Over the weekend, I took out a poster that lists the rights of any person when confronted by the UKBA (UK Border Agency) on the street. I wanted to take pictures of people I knew holding the sign. For a project trying to encourage people who disagreed with the UKBA’s tactics to take photos of themselves holding the sign. I took these on Saturday…
That night, a friend and I went to the pub. It was crowded in the garden. Shortly after we’d sat down, a guy came over and asked if there was space for him and his friends.
“How many?” I asked.
“There are three of us, but I’m sure we can fit!” he said.
He was pretty buff and when I turned to see his friends that were walking toward the table, I laughed – they were built like tanks.
Everyone shook hands. I started talking to the guy opposite me, let’s call him Tom. Before long we’d found out they’d all been in the Royal Marines.
I told Tom what I had been doing with the poster. He smiled enigmatically then put his head in his hands.
“If you’d seen the things I’ve seen and knew the things I knew,” he said.
“Then I’d be more comfortable with the UKBA intimidating people on the street?” I said.
“They’re just doing their job.”
“Are they? Can’t they do that in their offices and at the borders?”
“I trust that whatever they are doing they are doing it because it needs to be done,” he replied.
“Do you? How would you feel if you were stopped and searched?”
“I’d assume they had reason to search me and let them.”
“Really? I’d feel threatened…” I say, “How do you feel when you see police walking around airports with guns? It makes me far more nervous than if they weren’t there… Making communities of people feel intimidated because of their race is just not on at all.”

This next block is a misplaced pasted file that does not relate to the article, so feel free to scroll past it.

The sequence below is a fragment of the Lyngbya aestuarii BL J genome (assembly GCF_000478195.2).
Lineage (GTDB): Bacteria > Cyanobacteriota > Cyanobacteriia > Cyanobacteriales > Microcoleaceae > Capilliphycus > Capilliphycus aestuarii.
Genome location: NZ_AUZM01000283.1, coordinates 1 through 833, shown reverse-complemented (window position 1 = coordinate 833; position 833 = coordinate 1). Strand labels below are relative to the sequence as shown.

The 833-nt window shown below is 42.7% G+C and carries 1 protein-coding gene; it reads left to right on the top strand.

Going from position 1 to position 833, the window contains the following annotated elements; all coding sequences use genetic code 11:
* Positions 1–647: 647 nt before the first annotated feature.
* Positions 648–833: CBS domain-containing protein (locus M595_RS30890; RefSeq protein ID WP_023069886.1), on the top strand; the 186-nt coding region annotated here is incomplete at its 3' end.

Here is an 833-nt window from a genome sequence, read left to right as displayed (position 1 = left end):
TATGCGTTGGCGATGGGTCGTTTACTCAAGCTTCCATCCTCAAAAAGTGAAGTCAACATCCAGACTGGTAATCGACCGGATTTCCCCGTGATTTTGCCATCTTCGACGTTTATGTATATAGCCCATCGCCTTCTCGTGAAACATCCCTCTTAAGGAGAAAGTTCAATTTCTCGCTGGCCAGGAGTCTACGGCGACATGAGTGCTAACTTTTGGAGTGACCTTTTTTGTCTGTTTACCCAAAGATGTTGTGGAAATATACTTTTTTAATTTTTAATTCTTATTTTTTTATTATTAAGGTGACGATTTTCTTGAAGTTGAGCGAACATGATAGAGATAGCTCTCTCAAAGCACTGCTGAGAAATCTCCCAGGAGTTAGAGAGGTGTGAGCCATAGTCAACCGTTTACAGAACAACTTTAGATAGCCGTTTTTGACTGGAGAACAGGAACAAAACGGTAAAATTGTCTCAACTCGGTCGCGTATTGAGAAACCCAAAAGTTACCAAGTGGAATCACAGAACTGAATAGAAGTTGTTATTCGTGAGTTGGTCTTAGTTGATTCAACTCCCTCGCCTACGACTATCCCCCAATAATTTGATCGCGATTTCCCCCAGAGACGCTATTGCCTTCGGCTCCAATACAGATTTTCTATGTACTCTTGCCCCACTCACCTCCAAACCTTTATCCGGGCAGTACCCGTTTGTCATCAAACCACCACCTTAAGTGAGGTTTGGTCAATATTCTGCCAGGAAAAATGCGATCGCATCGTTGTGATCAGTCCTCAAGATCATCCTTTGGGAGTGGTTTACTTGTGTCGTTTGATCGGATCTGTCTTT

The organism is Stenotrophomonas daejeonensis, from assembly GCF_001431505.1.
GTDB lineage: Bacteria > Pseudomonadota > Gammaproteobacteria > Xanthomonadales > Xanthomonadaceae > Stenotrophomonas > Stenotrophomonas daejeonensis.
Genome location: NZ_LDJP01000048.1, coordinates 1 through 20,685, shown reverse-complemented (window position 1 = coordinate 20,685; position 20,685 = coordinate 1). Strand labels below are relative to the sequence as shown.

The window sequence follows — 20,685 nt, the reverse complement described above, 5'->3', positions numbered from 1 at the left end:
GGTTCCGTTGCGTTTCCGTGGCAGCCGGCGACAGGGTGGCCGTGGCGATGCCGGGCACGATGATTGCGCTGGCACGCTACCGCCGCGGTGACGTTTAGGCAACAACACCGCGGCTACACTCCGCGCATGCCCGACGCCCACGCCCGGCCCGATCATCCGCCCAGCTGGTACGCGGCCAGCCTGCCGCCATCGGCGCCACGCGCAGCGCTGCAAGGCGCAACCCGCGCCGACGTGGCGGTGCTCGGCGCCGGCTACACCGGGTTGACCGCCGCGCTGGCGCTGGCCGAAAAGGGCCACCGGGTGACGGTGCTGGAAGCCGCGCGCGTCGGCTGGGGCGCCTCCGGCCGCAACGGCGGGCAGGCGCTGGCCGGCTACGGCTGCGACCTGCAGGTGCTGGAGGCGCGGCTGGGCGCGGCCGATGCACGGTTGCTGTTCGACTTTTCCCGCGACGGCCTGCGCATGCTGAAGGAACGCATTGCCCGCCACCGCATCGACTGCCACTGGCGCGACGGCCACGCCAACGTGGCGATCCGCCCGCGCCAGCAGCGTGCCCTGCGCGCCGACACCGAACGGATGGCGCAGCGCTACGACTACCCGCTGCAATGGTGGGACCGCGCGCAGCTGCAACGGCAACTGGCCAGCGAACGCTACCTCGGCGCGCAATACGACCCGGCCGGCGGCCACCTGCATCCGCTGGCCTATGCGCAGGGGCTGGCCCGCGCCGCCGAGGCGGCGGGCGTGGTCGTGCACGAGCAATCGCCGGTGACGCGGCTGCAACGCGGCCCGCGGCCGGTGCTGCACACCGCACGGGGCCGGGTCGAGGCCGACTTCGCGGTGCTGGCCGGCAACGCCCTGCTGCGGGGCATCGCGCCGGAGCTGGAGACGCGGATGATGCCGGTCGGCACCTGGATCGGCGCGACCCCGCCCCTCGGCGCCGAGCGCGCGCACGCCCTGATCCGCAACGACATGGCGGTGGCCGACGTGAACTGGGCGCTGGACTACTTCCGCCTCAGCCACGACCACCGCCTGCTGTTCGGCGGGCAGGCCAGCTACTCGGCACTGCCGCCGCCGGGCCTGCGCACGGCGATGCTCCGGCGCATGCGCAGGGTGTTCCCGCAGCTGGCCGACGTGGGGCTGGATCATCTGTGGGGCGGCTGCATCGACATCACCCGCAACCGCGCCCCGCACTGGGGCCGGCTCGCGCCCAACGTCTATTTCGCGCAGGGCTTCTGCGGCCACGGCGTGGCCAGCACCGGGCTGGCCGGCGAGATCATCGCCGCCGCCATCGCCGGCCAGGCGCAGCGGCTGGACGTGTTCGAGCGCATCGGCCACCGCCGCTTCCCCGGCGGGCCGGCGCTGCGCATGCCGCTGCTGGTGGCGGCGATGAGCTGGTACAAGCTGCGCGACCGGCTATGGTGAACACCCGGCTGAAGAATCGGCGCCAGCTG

He shrugs, “look, I don’t have a racist bone in my body, but there have to be ways of dealing with people who are here illegally.”
“Like regulating immigration properly in the first place?” I ask.
“It isn’t that simple. How would you feel if a member of your family was shot with a gun that had been brought in as a result of unregulated trafficking? You’d want to stop the guns being brought in right?”
His question surprises me, “It really wouldn’t be the first thing that came to mind. I wouldn’t question where the gun had come from, I’d be grieving over the death of my family member. I wouldn’t have even thought about the gun.”
“My point is that we ultimately need regulation to prevent violent crimes and trafficking, for the security of everyone. And if they feel it’s necessary to do this, then I trust that.”
“I think there are other ways of doing it, and I don’t feel secure,” I say. “When I protest, I do it not because I expect it to solve all of the problems we have, but in the hope we can maintain a collective feeling of peace here. Everyone feeling good about where they live is important.”
We ask what they do. Two of them are no longer Marines. They run a successful business that puts security aboard ships to prevent them being attacked by Somali pirates.
“Do they shoot the pirates?” I ask.
“No, they use a scale of escalation – there are levels of action taken to deter them,” Tom says.
“So how does it work, the Marines? Do you have to sign away your life or what?” I ask.
“We have an initial period of about six months intensive training. Then a minimum of three years service.”
“So how come you’re running this business now instead of still in the Marines?” I ask.
Tom rolls up his jeans and pulls off a leg in one swift motion.
“Woah!” I say, feeling surprisingly un-phased considering, “what happened?”
“You didn’t notice me limping tonight?” Tom asks.
“Not at all.”
“We were on a roof in Afghan,” he says. “We got shot at. A bullet went in to my ankle, shattered the bone, ripped through all the tendons and ligaments.”
We agreed to disagree about the UKBA’s tactics. They invited us back to theirs for a drink and it was a good night.